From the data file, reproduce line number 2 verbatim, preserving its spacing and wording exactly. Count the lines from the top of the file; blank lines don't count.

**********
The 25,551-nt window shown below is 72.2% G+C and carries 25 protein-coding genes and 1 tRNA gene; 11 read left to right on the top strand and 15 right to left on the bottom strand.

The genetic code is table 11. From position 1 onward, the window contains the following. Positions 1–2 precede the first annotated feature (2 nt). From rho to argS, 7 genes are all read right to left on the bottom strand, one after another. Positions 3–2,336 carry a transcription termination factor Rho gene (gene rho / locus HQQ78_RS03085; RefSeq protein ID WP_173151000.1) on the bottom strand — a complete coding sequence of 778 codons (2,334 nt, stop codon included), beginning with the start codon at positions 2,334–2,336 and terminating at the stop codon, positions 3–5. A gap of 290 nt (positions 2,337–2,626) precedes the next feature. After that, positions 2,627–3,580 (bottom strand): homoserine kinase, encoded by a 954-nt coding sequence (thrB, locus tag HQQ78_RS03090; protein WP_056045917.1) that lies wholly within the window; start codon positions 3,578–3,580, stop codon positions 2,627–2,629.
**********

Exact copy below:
The genetic code is table 11. From position 1 onward, the window contains the following. Positions 1–2 precede the first annotated feature (2 nt). From rho to argS, 7 genes are all read right to left on the bottom strand, one after another. Positions 3–2,336 carry a transcription termination factor Rho gene (gene rho / locus HQQ78_RS03085; RefSeq protein ID WP_173151000.1) on the bottom strand — a complete coding sequence of 778 codons (2,334 nt, stop codon included), beginning with the start codon at positions 2,334–2,336 and terminating at the stop codon, positions 3–5. A gap of 290 nt (positions 2,337–2,626) precedes the next feature. After that, positions 2,627–3,580 (bottom strand): homoserine kinase, encoded by a 954-nt coding sequence (thrB, locus tag HQQ78_RS03090; protein WP_056045917.1) that lies wholly within the window; start codon positions 3,578–3,580, stop codon positions 2,627–2,629.